The following article is a part of conference coverage from the Advances in Inflammatory Bowel Diseases 2021 Annual Meeting , held from December 9 to 11, 2021. The team at Gastroenterology Advisor will be reporting on the latest news and research conducted by leading experts in gastroenterology. Check back for more from AIBD 2021.

 

n patients with ulcerative colitis (UC), urgency is a patient-reported outcome (PRO) that is independently associated with impaired quality of life (QOL), according to research presented at the Advances in Inflammatory Bowel Diseases (AIBD) 2021 Annual Meeting, held from December 9 to 11, 2021, in Orlando, Florida and virtually.


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Urgency, or the immediate need to defecate, is common in patients with UC; however, the frequently used PRO-2 for UC only includes rectal bleeding and stool frequency. Researchers aimed to evaluate associations between urgency in patients with UC with QOL domains and future UC hospitalizations, steroid prescriptions, and colectomy.

The researchers first conducted a cross-sectional study to describe associations with levels of urgency in 632 patients with UC using Patient-Reported Outcomes Measurement Information System (PROMIS) QOL domains (depression, anxiety, social satisfaction, fatigue, sleep, and pain).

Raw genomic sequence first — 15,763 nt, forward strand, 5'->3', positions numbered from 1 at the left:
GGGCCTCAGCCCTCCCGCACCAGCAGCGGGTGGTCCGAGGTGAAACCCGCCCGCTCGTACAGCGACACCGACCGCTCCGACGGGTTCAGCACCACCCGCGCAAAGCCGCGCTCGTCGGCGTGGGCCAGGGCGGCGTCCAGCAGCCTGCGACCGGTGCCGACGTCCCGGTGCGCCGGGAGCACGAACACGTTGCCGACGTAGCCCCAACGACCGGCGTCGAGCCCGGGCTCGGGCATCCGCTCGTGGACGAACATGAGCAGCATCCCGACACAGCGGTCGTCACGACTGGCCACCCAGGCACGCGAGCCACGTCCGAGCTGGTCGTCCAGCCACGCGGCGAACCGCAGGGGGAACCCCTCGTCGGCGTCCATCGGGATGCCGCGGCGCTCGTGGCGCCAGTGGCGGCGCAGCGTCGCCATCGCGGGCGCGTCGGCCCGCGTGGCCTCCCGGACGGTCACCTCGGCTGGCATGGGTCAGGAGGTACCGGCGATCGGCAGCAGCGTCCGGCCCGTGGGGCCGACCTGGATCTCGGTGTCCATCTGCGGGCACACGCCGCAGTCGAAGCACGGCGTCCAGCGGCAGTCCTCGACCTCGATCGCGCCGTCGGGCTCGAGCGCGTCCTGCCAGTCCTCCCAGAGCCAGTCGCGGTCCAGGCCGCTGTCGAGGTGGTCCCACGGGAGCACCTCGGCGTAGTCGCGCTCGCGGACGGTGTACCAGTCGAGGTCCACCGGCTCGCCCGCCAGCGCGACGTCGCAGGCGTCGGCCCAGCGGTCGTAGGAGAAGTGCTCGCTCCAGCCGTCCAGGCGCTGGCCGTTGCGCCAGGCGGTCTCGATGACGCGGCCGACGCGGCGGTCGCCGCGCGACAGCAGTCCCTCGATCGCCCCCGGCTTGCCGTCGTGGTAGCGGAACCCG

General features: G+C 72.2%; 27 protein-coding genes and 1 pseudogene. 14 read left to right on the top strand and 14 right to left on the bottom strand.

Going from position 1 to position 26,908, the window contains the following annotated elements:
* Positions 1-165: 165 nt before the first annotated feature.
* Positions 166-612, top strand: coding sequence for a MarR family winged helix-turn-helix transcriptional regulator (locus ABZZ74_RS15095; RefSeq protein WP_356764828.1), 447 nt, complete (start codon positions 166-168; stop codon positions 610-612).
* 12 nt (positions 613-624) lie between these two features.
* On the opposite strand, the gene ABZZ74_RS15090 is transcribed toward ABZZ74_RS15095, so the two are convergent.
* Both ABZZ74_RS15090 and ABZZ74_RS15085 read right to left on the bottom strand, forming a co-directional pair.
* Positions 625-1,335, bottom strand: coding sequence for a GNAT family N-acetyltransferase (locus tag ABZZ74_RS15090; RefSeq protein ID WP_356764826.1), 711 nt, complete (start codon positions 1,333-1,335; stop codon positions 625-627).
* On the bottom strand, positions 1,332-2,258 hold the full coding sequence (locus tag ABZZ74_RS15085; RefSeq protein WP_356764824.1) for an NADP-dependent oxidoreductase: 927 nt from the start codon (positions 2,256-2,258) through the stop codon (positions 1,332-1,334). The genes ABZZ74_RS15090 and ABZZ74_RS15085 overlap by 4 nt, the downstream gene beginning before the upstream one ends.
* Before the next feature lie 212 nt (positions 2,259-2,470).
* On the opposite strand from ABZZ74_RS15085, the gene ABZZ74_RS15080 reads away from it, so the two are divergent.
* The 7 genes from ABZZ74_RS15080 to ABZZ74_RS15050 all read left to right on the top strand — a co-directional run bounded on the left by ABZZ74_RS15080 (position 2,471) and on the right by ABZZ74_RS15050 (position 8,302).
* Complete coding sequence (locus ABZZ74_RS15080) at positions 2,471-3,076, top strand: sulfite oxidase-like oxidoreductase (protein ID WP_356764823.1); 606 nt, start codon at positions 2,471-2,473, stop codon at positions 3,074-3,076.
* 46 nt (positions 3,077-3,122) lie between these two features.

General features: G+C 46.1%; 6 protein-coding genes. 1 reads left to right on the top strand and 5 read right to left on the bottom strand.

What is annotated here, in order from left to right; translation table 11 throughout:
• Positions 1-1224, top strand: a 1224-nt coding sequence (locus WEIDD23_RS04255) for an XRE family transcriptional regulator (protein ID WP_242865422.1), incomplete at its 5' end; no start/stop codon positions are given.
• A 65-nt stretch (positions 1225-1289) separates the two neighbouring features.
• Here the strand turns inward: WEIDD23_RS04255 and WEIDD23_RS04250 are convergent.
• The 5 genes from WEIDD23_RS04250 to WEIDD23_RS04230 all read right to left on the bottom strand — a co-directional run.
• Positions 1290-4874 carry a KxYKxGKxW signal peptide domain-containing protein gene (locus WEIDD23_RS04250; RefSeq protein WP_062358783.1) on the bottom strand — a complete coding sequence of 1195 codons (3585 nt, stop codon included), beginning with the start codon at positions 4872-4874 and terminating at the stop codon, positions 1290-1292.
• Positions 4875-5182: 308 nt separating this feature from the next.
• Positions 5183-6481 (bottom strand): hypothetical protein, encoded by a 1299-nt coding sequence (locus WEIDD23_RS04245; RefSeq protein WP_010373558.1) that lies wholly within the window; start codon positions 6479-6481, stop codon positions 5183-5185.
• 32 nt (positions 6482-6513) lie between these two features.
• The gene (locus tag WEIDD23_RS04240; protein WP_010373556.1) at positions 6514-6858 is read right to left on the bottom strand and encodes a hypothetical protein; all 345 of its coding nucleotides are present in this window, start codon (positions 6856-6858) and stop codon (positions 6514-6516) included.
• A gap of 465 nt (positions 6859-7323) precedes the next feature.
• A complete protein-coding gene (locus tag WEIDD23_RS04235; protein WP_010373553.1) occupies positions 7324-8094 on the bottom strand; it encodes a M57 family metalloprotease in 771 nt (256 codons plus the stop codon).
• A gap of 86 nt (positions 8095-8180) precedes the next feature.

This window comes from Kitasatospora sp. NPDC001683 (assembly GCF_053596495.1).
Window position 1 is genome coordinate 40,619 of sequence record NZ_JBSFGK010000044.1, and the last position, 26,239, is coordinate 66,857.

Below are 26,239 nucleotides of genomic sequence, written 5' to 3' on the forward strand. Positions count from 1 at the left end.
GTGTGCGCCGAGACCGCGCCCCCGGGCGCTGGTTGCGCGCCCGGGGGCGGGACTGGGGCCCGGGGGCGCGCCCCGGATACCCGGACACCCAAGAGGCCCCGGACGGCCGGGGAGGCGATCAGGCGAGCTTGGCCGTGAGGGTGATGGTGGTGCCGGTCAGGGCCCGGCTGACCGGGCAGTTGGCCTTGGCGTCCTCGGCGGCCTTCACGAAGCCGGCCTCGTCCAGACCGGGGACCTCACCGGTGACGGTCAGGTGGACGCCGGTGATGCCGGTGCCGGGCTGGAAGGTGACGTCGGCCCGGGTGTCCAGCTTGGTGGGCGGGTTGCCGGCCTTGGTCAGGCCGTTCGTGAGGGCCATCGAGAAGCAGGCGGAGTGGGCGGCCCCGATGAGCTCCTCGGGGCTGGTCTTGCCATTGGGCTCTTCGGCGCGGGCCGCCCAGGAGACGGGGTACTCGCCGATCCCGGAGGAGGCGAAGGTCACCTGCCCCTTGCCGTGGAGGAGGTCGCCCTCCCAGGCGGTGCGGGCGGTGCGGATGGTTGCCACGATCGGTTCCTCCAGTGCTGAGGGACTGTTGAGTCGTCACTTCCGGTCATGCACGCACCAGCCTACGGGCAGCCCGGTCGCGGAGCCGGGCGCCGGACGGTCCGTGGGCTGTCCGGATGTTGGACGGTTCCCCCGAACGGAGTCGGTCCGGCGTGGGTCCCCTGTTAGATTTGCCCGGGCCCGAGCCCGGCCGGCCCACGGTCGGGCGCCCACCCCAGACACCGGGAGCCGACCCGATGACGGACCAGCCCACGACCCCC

After adjusting for clinical variables, rectal bleeding, and stool frequency, researchers found that compared with the questionnaire response “no hurry”, response with “hurry”, “immediately”, and “incontinence” increased the odds of social impairment by 2.05 (P =.005), 2.76 (P =.028), and 7.7 (P =.009), respectively. In addition, urgency significantly increased the odds of depression, anxiety, and fatigue.

The researchers then conducted a longitudinal study to determine the associations between baseline urgency and subsequent clinical outcomes including UC hospitalization, steroid prescription, or colectomy within 12 months.

They found that urgency was associated with a significant stepwise increase in the risk for hospitalizations, steroids, and colectomy, and that responses of “hurry”, “immediately”, and “incontinence” increased the odds of colectomy within 12 months by 1.41 (P <.0001), 1.80, and 3.29 (P <.0001).

The researchers stated, “Urgency is associated with future risk of hospitalizations, steroid prescription, and colectomy.” “Our findings support the consideration of urgency as a UC-specific PRO and its use as an outcome in clinical trials to capture [QOL] and risk of clinical decompensation,” they concluded.  

Visit Gastroenterology Advisor’s meetings section for complete coverage of AIBD 2021.

 

Reference

Sninsky J, Barnes E, Zhang X, Long M. Urgency and its association with quality of life and clinical outcomes in ulcerative colitis patients. Presented at: AIBD 2021 Annual Meeting; December 9-11, 2021; Orlando, FL and virtual. Abstract P075.